Commentary: Political Activism Pays off in France

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By Edmond Y. Azadian

Turkey’s Islamist government is once again gripped in a frenzy of anger, this time regarding the vote in the French parliament criminalizing the denial of the Armenian Genocide. Once again, Turkey’s Prime Minister Recep Tayyip Erdogan has resorted to his characteristic vituperation, threatening France with a number of punishing countermeasures.

On the eve of the French parliamentary debate over the Genocide bill, Mr. Erdogan had addressed a personal letter to President Nicolas Sarkozy, cautioning him about the consequences of adopting the Genocide Bill. He indicated particularly the “grave consequences for France in political, economic and cultural relations.” Sarkozy scoffed at the threat and even refused to take a phone call by President Abdullah Gul.

Erdogan’s macho tone has resonance in the domestic political market, and perhaps in some Islamic quarters elsewhere, but in Western countries, it is taken as a deja vu bluff, similar to the threats Turkey hurled at France after the French parliament recognized the Armenian Genocide in 2001.

It is particularly ludicrous for Turkey to threaten France in the realm of culture. One could rightfully ask what kind of culture Turkey can offer to a nation, which has given to the world Corneille, Racine, Descartes, Debussy, Delacroix and other giants of the Enlightenment? Perhaps only Nasreddin Hoja, who has dispensed common sense and practical wisdom to the Turks for many centuries.

And today, one of his anecdotes is a propos to define Turkish attitude in this case.

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The anecdote goes like this: Nasreddin Hoja has borrowed some money from his neighbor and cannot repay the loan at the deadline. He is restless and sleepless all night. Once his wife finds out the cause of Hoja’s worries, she opens the window and hollers to the neighbor: “Hoja will not pay his debt tomorrow” and turning to the husband, she adds: “Now you can go to sleep, and let the neighbor lie sleepless.”

This anecdote exemplifies our case for the Genocide, which has kept us sleepless for more than 95 years. Now it is Turkey’s turn to worry, except that Armenians cannot afford to go to sleep yet. The Armenian Genocide has indeed become an agenda item of national discourse in Turkey, leading to all kinds of interpretations, and, yes, certainly eroding the denialists’ policy in the state.

December 22 was a crucial date as the lower house of the French Parliament voted overwhelmingly to criminalize the denial of the Armenian Genocide, punishable with a one-year prison term, with a fine of 45,000 euros (approximately $60,000).

To become law, the French Senate must also pass the bill. There is a limited time to put the bill on the Senate agenda — between January 10 and February 22 — to be debated some time in March.

The bill was authored and introduced in the parliament by the French Union for a Popular Movement (UMP) right-wing ruling party MP from Bouches-du-Rhone region, Valerie Boyer, whose web page has been hacked by the Turks and has received many death threats, perhaps as an expression of Turkish “culture.”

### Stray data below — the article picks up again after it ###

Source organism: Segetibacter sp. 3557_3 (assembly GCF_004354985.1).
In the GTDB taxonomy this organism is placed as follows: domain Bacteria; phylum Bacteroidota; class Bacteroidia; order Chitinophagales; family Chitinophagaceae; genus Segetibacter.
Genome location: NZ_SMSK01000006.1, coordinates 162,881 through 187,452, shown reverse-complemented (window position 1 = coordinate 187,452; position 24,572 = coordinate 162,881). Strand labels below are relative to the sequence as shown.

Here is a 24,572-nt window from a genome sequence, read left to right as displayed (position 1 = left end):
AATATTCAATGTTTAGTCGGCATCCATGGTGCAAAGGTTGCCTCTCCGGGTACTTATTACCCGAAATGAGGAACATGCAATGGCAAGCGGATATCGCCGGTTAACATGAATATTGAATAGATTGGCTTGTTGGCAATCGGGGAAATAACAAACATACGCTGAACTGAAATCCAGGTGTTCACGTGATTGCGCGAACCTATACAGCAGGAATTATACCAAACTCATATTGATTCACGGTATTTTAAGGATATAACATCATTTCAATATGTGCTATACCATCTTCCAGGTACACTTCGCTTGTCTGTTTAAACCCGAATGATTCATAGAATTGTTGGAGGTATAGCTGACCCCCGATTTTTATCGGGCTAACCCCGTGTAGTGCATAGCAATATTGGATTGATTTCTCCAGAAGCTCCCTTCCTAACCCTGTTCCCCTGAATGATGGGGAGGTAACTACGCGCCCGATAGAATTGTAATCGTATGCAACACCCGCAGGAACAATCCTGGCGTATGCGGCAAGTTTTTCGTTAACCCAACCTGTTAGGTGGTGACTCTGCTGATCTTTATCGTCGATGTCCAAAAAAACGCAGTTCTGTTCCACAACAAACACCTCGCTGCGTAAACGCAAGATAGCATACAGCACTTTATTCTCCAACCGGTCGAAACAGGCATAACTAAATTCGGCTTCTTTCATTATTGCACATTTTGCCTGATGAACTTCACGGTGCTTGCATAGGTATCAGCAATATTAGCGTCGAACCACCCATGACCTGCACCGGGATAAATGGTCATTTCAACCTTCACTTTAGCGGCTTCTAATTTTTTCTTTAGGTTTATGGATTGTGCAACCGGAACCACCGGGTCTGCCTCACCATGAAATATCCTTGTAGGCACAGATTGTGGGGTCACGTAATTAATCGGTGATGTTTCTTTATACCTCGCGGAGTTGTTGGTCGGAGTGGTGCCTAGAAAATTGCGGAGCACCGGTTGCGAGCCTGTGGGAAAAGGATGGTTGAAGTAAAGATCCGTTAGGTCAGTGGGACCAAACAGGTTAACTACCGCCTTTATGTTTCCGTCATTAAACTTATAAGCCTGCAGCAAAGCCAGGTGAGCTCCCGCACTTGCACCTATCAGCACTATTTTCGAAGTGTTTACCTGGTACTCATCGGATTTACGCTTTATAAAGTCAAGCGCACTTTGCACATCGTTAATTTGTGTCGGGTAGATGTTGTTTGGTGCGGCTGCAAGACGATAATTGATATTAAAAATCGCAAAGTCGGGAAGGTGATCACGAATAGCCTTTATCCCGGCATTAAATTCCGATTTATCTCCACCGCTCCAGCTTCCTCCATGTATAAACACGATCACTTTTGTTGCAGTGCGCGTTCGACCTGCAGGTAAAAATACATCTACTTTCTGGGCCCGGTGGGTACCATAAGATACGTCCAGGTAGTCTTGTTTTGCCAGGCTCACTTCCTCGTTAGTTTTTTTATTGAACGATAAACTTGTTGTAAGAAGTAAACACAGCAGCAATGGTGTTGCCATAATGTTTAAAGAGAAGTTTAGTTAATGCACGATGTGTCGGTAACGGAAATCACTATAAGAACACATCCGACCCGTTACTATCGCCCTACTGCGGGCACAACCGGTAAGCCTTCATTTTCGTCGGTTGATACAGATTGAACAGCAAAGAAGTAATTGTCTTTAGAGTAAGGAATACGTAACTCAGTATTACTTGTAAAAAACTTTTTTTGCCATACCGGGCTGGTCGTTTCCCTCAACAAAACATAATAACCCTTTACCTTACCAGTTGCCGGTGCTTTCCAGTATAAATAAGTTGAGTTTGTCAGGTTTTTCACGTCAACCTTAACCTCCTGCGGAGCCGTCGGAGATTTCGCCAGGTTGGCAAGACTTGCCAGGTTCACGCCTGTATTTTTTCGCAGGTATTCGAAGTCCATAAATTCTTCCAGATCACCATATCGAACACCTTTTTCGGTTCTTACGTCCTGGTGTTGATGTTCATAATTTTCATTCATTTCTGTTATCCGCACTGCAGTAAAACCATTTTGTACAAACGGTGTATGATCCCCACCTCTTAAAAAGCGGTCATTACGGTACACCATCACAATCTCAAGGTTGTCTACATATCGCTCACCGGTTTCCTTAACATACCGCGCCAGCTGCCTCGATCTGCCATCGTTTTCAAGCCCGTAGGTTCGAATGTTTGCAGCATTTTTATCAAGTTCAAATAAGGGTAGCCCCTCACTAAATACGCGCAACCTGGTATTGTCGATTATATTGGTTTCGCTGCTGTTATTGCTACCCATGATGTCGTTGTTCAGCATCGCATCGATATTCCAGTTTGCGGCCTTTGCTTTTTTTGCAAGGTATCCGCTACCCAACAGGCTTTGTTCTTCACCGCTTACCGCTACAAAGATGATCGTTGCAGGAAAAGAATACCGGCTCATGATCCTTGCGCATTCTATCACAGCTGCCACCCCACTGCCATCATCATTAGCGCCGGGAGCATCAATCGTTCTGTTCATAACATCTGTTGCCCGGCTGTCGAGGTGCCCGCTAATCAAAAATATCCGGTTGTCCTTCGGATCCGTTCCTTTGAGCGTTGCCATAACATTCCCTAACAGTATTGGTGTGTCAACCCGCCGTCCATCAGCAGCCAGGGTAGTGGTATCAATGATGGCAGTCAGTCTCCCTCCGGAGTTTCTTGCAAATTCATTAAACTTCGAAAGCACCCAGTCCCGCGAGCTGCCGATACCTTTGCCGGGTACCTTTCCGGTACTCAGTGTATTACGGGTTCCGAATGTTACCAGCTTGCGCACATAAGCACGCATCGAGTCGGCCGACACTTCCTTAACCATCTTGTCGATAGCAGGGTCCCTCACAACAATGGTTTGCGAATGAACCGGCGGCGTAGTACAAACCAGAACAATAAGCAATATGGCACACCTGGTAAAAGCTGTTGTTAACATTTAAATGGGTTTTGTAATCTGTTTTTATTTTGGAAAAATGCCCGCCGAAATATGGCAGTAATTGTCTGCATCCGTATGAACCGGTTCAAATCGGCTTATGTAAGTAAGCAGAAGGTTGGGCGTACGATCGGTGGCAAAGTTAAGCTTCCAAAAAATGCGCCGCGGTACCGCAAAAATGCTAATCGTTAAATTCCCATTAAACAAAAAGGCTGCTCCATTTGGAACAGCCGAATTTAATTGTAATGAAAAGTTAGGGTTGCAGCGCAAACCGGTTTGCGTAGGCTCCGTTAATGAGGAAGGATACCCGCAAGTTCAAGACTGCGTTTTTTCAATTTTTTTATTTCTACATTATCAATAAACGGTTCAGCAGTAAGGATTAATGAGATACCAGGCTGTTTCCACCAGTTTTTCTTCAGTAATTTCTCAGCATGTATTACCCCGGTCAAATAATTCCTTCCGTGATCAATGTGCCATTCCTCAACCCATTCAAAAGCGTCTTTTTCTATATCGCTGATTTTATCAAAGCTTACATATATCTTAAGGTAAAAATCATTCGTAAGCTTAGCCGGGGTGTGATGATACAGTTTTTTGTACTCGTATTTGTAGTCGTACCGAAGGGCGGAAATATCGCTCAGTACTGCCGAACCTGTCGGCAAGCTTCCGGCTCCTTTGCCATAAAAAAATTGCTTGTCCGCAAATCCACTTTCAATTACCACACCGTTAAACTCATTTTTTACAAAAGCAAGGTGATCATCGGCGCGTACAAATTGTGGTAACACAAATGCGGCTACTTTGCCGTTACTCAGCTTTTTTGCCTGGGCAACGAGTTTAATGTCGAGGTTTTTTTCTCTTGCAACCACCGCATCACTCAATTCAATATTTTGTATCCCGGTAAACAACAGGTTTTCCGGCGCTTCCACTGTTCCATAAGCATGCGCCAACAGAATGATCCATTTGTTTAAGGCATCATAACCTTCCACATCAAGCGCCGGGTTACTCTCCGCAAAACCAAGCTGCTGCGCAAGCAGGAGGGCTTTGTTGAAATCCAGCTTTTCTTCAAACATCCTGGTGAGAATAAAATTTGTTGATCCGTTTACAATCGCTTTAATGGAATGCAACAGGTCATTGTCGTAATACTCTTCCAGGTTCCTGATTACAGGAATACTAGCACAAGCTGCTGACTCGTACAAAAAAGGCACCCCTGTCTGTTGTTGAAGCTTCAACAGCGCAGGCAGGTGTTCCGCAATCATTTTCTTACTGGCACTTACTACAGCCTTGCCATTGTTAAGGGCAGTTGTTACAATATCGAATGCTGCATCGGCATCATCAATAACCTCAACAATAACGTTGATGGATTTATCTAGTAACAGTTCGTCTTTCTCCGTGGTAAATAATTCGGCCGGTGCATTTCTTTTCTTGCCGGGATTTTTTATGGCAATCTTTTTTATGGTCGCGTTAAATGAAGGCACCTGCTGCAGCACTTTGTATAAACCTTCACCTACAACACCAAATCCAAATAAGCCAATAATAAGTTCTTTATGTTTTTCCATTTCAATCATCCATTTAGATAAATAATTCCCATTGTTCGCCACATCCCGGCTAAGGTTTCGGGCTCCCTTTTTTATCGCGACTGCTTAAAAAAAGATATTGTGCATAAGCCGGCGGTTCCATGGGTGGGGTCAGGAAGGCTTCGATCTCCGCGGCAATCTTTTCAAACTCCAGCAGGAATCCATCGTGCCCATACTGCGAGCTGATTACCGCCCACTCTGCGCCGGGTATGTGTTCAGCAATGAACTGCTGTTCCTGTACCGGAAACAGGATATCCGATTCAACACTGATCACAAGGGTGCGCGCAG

Meanwhile the leader of the Socialist majority in the French Senate demanded that the government submit the bill to the upper house “as soon as possible.” Therefore, the bill has bipartisan support in the Senate.

In 2006, the parliament had voted to adopt the Armenian Genocide resolution but it was placed on the senate agenda only five years later to be defeated. This time around, that political game cannot be played, because the Genocide bill has become an election issue and presidential run-off election will take place after the March vote, on May 10. And the National Assembly elections will take place on June 10 and 17. Otherwise the bill could fall victim to political expediency and die in its track.

Turkish reaction was as harsh as Erdogan’s rhetoric: “As of now, he said, we are canceling bilateral level political, economic and military activities. Bilateral military cooperation and joint maneuvers are cancelled as of now…Our measures and precautions will come to life stage-by-stage according to France’s position.” He added, “There is no Genocide in our history, we do not accept it.”

Following his prime minister, Foreign Minister Ahmed Davutoglu took up the diatribe, during his consultations with Turkish ambassadors in Ankara. He accused France of “racism” and a “medieval mentality.”

On the other hand, the French Prime Minister Alain Juppé tried to smooth over the deteriorating relations, cautioning his Turkish counterparts against extremism.

Ironically, some of the respected Turkish media echoed the call for caution by the French prime minister; for example Koray Caliskan wrote in Radikal “the happenings in the Ottoman period need to be taken calmly.” Candas Tolga Isik wrote in Haber Turk, quoting Henry Kissinger, “the last one quitting the negotiating table is the winner in diplomacy.” Namik Cinar wrote: “A Turkey which is its own enemy.” The veteran journalist, Ahmet Ali Birent, who is respected beyond Turkey’s borders wrote in Hurriyet: “What we need most today is cold-blooded open policy.”